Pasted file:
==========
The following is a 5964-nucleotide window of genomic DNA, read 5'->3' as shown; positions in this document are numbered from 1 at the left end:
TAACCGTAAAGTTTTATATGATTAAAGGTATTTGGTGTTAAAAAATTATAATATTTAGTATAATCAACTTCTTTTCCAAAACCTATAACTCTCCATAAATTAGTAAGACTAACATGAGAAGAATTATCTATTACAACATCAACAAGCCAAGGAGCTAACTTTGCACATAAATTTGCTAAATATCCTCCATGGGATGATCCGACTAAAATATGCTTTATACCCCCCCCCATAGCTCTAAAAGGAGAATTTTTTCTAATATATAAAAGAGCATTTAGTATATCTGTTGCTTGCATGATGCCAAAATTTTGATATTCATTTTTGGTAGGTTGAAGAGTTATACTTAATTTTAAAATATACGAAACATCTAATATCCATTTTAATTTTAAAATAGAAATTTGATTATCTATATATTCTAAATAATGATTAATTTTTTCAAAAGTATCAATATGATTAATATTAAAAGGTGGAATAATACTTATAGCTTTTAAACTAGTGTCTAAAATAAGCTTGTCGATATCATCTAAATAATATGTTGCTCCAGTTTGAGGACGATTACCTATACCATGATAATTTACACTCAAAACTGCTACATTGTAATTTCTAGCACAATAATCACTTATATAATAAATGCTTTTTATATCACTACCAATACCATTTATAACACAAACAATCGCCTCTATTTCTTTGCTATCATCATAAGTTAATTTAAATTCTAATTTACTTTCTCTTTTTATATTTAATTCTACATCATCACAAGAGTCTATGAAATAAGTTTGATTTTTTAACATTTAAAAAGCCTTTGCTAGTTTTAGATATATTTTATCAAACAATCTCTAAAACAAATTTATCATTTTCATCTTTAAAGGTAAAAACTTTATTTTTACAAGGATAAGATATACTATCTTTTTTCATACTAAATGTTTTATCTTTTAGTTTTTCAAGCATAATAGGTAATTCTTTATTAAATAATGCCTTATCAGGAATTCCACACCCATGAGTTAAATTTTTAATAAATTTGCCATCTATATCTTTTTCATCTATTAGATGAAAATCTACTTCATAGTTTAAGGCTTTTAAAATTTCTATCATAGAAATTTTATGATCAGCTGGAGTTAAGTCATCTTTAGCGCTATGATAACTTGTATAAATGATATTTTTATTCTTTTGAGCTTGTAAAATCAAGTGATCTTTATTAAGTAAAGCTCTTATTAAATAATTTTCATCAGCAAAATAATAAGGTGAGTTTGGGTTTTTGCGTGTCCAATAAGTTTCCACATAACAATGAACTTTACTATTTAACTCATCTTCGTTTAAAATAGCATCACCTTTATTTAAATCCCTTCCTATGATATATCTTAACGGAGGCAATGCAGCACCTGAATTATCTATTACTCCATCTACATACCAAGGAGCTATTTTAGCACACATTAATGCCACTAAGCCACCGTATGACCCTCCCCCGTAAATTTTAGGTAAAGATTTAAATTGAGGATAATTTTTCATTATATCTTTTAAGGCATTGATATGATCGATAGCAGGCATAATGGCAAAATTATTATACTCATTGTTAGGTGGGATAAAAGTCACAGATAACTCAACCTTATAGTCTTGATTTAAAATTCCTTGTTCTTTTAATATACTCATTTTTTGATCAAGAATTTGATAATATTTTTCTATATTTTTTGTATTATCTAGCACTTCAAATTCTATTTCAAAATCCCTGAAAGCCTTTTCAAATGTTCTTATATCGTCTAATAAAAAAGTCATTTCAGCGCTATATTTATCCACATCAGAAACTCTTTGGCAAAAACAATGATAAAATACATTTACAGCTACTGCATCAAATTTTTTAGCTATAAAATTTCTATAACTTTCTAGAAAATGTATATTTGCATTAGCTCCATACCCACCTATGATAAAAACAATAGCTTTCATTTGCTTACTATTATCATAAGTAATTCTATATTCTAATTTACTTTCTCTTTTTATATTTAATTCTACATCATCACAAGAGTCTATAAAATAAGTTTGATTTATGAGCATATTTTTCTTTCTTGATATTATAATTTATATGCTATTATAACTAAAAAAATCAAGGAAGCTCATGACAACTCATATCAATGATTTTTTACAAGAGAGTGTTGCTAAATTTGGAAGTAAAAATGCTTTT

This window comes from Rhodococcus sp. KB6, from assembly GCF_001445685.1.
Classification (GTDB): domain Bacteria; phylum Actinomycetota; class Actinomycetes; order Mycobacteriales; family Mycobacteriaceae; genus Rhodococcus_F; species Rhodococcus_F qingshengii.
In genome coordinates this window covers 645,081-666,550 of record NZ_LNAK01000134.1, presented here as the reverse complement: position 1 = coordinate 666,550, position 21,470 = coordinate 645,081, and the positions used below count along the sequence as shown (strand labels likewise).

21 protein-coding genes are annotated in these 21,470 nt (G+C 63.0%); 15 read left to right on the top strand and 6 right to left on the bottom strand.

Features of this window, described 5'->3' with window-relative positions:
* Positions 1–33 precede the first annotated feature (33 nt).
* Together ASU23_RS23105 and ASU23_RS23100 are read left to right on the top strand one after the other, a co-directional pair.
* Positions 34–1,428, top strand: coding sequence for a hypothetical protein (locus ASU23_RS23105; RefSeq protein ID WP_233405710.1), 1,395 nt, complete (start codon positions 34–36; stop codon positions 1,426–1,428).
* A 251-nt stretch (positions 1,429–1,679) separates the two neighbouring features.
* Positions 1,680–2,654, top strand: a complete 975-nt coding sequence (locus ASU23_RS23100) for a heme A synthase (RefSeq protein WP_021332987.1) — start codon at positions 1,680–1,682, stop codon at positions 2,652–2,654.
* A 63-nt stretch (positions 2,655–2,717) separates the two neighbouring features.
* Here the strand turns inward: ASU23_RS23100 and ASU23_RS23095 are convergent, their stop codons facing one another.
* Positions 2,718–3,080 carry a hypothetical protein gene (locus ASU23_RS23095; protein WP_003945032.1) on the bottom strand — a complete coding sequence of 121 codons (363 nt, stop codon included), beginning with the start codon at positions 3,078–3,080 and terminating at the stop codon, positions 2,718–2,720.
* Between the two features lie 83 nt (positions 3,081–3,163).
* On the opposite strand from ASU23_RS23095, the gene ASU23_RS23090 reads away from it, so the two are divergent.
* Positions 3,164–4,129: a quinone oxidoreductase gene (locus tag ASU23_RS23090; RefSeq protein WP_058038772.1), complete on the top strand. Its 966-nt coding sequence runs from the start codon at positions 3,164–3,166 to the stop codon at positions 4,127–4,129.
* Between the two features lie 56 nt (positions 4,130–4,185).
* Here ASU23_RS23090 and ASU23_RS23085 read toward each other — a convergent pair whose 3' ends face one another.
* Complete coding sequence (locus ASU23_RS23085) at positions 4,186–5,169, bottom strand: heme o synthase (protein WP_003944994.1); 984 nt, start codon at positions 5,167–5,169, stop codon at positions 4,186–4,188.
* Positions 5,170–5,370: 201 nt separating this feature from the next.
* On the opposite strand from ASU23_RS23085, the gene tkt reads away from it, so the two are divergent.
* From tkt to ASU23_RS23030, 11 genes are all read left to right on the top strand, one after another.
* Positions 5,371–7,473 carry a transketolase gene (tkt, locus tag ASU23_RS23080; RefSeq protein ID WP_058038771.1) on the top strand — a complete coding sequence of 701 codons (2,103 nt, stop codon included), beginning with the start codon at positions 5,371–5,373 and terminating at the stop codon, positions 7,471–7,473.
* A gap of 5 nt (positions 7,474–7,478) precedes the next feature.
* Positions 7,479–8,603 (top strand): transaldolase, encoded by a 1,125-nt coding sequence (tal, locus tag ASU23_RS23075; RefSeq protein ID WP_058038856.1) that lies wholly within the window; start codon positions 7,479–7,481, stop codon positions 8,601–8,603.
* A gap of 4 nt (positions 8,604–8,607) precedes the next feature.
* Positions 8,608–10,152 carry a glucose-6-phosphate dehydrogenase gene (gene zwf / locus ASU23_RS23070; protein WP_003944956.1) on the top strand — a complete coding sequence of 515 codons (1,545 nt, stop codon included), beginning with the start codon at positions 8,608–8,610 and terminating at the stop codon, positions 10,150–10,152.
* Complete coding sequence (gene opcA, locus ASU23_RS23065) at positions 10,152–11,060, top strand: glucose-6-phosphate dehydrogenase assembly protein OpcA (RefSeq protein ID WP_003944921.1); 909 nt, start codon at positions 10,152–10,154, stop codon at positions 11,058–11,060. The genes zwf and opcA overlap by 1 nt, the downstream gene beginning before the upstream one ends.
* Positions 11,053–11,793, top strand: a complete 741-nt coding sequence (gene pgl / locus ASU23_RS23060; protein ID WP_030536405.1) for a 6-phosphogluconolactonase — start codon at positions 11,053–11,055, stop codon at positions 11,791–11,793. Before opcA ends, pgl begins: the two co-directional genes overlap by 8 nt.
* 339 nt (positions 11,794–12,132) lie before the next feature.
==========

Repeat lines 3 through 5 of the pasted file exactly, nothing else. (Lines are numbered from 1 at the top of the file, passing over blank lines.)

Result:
This window comes from Rhodococcus sp. KB6, from assembly GCF_001445685.1.
Classification (GTDB): domain Bacteria; phylum Actinomycetota; class Actinomycetes; order Mycobacteriales; family Mycobacteriaceae; genus Rhodococcus_F; species Rhodococcus_F qingshengii.
In genome coordinates this window covers 645,081-666,550 of record NZ_LNAK01000134.1, presented here as the reverse complement: position 1 = coordinate 666,550, position 21,470 = coordinate 645,081, and the positions used below count along the sequence as shown (strand labels likewise).